4.) Aug. 8
Dmitriy Andreychenko, 20, was arrested for allegedly making a terrorist threat when he walked into a Walmart while armed with a rifle and wearing body armor.
Andreychenko was stopped at the scene by an armed off-duty firefighter until officers arrived and took him into custody, the Springfield Police Department said.
Andreychenko’s attorney told ABC News that his preliminary hearing is scheduled for Sept. 16 and he has not yet had to enter a plea.
5.) Aug. 10
Florida police arrested Richard Clayton, 26, after he allegedly posted on Facebook what authorities believed amounted to a threat against a local Walmart.
"3 more days of probation left then I get my AR-15 back," Clayton allegedly posted. "Don't go to Walmart next week."
A listed public defender for Clayton did not immediately respond to a request for comment. Court records did not indicate if Clayton had yet entered a plea.
6.) Aug. 11
Palm Beach County deputies arrested Miranda Perez, 22, with charges of sending written threats after she allegedly sent a friend a Facebook message that she was "thinking of doing a school shooting."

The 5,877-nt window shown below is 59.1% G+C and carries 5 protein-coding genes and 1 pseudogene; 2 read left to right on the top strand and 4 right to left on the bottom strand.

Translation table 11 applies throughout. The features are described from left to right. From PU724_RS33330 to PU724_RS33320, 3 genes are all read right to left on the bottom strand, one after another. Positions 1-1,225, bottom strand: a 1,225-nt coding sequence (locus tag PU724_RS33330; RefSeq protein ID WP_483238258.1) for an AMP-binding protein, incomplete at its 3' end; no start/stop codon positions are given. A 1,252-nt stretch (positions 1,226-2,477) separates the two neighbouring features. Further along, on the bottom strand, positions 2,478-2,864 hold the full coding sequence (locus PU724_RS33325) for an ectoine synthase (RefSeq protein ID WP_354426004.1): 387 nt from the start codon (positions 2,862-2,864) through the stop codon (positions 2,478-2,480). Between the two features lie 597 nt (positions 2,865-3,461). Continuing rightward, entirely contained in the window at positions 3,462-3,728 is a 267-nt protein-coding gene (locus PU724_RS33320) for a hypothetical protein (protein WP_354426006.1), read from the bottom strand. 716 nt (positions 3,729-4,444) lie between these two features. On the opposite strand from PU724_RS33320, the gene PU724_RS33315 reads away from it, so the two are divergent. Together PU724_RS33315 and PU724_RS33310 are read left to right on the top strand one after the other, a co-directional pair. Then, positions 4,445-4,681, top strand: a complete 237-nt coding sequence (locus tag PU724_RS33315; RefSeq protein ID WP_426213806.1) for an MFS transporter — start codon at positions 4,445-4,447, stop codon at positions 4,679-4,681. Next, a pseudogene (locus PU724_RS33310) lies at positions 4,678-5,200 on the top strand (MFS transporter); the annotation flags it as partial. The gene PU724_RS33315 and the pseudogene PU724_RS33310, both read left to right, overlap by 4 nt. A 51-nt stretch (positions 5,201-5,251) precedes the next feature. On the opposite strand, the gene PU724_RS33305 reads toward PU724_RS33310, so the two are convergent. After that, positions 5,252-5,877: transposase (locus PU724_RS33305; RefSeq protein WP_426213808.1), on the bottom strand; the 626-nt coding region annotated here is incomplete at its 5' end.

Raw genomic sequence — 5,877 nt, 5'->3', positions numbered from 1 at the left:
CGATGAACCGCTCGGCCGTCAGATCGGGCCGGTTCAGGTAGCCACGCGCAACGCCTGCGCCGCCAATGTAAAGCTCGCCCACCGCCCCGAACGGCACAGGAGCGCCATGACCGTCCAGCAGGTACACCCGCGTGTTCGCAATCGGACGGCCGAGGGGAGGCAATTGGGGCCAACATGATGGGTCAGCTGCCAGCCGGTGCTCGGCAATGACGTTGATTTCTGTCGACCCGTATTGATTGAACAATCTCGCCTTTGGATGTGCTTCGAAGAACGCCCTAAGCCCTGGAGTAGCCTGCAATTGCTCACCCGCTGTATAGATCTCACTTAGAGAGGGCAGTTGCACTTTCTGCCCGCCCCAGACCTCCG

Police said that Perez made the threat after learning her children would be transferred to the school.
Court records indicate that she has an appearance scheduled for Sept. 10 and does not appear to have yet entered a plea. ABC News’ request for comment from her attorney were not immediately returned.
7.) Aug. 15
Police in Norwalk, Connecticut, arrested Brandon Wagshol, 22, on counts of illegal possession of large-capacity magazines, after he allegedly posted on Facebook an interest in committing a mass shooting.